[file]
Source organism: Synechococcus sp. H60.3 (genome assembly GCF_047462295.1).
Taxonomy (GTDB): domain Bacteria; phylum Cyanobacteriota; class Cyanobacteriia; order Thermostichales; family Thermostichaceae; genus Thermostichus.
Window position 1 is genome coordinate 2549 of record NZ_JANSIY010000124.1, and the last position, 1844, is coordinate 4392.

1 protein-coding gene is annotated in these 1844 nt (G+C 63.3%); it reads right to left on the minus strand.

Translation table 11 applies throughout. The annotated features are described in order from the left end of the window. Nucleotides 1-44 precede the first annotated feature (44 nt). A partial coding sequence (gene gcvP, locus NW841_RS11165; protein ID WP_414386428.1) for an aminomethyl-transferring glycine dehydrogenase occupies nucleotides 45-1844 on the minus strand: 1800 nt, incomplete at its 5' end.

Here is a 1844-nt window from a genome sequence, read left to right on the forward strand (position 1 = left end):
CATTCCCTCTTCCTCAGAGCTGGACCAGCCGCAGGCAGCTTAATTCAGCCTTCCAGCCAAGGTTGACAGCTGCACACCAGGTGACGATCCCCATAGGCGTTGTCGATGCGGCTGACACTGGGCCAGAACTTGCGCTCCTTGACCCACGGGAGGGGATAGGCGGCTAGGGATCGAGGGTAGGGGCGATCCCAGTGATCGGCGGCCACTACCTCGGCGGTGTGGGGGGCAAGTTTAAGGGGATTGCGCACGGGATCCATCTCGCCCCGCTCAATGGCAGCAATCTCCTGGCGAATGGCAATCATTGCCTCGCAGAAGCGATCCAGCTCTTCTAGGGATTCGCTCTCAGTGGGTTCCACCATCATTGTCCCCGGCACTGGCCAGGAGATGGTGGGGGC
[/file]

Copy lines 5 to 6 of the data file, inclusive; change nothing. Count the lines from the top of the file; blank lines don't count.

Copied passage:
Translation table 11 applies throughout. The annotated features are described in order from the left end of the window. Nucleotides 1-44 precede the first annotated feature (44 nt). A partial coding sequence (gene gcvP, locus NW841_RS11165; protein ID WP_414386428.1) for an aminomethyl-transferring glycine dehydrogenase occupies nucleotides 45-1844 on the minus strand: 1800 nt, incomplete at its 5' end.

Here is a 1844-nt window from a genome sequence, read left to right on the forward strand (position 1 = left end):